I was working on a new track when I heard music coming from another part of my home. It was the SOS Band, Kleer, Kurtis Blow, and others. That’s when I got inspired to write about an epic encounter with Vaughan Mason and Crew and Hip Hop.
I toured the country with Vaughan Mason during the hit 12” single entitled Bounce, Rock Skate. I was a fortunate teenager attending university at the time when I got a call from a talented keyboard player named Danny Girlando to meet with Vaughan. The audition was the following day in a Brooklyn, New York loft.
He needed a drummer, and I was grateful for the opportunity. For some reason, the European tour I was counting on with Joe Bataan fell through. But since I was working with the Norby Walters Agency - I was able to rebound with a new gig and hit record.
There were plenty of groups on the road. They called it the chitlin circuit. My first gig with Vaughan was opening up for Parliament-Funkadelic in Dayton, Ohio. We also opened for many of the superstar groups like Prince, Rick James, Fat Back Band, and the Bar-Kays for months, but one night in Cincinnati, Ohio, we opened for Kurtis Blow. His hit song at the time was “The Breaks.” When I think about it, that’s when I met King Tim III.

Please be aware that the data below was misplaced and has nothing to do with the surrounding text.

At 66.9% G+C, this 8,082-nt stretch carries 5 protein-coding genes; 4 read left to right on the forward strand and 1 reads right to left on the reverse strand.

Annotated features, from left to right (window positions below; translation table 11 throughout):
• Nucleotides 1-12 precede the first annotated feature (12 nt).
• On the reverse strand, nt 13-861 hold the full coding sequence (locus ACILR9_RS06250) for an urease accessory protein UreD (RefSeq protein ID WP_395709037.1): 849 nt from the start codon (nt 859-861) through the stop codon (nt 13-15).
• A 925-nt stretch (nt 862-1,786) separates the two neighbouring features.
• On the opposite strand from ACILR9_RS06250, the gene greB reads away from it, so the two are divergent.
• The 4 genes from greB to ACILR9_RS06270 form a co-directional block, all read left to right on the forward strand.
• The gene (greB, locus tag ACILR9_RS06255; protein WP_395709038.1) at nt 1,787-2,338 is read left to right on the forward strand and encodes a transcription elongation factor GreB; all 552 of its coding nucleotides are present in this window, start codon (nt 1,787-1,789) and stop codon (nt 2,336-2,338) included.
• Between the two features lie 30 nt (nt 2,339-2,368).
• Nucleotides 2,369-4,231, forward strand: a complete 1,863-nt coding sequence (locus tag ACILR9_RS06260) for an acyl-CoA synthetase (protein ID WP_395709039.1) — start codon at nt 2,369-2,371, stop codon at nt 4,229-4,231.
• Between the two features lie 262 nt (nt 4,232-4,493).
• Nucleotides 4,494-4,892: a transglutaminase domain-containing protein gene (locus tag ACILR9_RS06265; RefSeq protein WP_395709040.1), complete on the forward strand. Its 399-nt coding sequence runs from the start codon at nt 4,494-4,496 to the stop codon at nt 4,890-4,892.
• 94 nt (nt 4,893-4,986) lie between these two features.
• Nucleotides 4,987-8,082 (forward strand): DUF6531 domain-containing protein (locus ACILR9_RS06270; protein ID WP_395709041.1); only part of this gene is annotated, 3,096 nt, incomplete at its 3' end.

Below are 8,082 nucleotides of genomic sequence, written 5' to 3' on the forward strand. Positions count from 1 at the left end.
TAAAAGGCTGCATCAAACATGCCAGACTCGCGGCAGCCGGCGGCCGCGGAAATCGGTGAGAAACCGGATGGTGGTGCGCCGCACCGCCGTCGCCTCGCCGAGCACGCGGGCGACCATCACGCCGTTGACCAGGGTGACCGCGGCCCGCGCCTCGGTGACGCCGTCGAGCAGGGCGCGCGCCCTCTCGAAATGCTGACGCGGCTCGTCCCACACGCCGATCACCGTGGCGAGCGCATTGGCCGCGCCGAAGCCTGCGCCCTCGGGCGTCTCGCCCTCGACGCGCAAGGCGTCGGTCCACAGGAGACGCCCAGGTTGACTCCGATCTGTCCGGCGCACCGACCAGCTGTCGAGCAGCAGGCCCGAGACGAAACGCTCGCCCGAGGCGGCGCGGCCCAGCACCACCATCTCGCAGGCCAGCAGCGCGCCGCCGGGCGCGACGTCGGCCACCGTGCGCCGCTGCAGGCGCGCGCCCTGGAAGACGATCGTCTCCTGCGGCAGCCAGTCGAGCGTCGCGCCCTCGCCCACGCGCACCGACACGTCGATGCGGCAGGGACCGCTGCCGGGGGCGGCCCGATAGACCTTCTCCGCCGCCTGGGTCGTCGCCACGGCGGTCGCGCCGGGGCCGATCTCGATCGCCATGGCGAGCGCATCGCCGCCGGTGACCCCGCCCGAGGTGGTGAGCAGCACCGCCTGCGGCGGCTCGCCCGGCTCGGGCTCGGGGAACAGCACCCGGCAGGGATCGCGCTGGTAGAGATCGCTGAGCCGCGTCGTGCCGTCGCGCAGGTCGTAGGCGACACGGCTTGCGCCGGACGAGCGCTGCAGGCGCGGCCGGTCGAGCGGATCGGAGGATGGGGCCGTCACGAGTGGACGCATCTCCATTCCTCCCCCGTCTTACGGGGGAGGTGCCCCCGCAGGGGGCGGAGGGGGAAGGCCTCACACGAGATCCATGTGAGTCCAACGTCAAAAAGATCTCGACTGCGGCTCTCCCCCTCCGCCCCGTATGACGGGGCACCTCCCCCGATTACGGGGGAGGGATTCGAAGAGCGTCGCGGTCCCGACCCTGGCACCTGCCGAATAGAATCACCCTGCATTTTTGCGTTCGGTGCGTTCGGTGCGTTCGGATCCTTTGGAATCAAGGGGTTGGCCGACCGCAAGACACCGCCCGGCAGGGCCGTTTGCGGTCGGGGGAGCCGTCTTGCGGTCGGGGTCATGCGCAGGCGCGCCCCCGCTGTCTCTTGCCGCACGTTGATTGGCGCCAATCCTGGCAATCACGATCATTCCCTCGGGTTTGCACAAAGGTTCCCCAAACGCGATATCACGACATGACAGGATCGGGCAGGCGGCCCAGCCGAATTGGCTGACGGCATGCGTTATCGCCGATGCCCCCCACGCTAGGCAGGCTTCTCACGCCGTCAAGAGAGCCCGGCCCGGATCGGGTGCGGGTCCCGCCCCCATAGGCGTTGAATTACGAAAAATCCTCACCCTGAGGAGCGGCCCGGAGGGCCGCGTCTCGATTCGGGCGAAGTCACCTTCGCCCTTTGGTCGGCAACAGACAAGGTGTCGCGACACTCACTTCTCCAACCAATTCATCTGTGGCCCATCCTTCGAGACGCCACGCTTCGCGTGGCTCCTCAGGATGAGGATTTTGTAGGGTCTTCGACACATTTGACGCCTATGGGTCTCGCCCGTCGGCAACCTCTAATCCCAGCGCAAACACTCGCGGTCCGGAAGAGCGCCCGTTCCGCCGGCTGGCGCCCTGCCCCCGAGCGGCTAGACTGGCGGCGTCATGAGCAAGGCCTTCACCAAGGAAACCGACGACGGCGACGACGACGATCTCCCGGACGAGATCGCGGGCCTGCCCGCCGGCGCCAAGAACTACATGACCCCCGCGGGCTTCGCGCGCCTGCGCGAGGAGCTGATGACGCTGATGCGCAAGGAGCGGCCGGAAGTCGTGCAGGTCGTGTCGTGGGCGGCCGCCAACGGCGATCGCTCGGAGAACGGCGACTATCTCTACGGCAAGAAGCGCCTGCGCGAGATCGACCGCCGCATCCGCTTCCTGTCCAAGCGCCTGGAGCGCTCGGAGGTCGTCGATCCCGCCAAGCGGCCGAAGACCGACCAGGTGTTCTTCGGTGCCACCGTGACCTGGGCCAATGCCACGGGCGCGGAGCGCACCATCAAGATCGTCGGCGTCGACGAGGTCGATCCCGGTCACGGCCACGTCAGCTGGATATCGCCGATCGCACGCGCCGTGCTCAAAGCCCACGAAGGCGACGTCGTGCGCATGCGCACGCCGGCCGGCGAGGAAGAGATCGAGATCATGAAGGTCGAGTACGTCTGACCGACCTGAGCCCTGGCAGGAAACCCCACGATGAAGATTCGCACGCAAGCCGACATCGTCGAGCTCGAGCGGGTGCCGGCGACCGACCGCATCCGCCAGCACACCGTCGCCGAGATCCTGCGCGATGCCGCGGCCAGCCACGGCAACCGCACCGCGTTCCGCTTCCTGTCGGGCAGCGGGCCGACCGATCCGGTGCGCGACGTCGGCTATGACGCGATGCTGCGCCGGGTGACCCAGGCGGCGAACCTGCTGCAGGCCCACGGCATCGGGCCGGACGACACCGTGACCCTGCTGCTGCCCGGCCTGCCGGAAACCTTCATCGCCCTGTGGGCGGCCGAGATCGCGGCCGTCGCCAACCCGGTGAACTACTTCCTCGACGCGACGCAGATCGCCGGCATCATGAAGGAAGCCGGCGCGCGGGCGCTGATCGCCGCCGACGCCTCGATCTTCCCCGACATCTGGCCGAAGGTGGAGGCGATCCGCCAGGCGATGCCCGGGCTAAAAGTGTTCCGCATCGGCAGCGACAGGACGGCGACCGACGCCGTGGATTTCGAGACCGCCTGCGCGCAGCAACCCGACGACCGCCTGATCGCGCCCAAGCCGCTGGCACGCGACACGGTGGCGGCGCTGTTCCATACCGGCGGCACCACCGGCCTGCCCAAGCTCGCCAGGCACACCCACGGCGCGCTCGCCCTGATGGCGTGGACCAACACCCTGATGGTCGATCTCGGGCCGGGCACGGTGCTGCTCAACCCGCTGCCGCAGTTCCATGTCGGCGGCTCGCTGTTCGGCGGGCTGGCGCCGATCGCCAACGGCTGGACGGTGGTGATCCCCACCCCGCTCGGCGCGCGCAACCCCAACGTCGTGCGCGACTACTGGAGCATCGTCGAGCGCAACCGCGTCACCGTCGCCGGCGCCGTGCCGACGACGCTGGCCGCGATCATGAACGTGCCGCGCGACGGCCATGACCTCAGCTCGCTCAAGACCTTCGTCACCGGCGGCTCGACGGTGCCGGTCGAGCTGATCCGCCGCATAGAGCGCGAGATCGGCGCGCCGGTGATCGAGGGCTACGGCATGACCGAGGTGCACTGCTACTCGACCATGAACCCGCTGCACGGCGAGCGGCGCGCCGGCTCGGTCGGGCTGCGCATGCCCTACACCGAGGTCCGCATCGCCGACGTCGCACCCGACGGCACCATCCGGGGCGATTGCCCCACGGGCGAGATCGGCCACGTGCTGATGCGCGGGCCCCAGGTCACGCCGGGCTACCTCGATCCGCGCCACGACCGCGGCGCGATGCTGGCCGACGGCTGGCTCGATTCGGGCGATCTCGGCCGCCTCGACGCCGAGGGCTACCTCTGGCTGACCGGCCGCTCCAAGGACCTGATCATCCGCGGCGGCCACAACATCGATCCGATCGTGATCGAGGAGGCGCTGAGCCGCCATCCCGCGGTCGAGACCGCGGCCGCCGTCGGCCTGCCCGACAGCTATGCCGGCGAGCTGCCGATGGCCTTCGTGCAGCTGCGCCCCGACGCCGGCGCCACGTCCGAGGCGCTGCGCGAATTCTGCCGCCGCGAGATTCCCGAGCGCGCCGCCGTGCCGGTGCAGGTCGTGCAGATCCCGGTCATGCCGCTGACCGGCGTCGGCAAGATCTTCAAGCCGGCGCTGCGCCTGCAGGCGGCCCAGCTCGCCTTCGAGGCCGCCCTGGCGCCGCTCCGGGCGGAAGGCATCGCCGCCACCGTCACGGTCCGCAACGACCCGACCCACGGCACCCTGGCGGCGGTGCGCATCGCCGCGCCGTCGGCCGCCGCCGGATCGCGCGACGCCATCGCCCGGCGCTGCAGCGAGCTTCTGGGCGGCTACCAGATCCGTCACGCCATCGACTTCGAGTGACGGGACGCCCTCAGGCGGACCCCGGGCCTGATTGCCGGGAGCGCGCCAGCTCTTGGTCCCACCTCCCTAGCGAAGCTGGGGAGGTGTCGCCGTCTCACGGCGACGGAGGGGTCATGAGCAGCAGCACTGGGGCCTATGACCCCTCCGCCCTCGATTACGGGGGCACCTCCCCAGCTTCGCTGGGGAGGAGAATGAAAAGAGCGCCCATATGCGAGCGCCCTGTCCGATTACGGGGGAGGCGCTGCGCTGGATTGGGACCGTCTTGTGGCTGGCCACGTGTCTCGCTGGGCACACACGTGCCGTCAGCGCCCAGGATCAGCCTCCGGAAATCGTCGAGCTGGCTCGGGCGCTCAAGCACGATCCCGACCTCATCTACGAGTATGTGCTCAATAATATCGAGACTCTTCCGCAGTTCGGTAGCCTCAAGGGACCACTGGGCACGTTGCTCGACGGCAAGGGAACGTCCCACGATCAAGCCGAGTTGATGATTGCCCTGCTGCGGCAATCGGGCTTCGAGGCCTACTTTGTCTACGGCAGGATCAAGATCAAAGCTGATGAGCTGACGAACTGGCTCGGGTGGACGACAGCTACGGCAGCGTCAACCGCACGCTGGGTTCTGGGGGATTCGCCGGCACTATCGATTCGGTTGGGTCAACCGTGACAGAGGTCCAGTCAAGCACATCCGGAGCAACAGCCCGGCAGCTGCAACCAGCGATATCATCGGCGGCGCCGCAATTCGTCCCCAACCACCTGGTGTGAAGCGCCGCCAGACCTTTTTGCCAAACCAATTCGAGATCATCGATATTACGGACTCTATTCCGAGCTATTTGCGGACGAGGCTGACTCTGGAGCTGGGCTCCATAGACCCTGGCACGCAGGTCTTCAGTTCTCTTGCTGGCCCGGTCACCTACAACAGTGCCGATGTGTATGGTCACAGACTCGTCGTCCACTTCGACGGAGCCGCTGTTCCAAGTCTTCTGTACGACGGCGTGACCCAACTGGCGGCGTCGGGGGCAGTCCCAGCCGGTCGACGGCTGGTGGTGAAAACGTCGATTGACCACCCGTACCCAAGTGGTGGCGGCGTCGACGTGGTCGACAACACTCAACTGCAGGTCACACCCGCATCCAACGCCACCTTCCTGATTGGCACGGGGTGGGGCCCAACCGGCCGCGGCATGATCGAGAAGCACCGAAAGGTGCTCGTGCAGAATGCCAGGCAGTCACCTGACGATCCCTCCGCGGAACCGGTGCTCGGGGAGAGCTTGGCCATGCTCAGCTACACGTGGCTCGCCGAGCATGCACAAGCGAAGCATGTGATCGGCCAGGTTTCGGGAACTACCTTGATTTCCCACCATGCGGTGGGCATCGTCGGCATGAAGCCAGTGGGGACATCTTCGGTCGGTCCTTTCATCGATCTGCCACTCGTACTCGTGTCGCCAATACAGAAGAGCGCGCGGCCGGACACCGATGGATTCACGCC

We would jam with him as a live backup band. It was my first experience mixing hip hop with an RnB group. It all made sense at the time. Our lead singer, Jerome Bell. He was a backup vocalist for Van McCoy on the record “Do the Hustle.” So, in a small way, it was disco music too.
I’m writing about hip hop music because all through that time, the art form of hip hop was considered illegitimate. It has always intrigued me as to how many expressions of music are dogged at first – then go mainstream – like hip hop in today’s music.
Vaughan Mason was ahead of his time because he intuitively knew the pulse of the streets. He was a roadie for the group BT Express as well as a credentialed recording engineer and musician. Hip Hop artists like LL Cool J, De La Soul, Heavy D & the Boyz, Daft Punk, Grand Master Flash, and Redman sampled Bounce, Rock Skate on over 162 recordings.
Rest in peace brother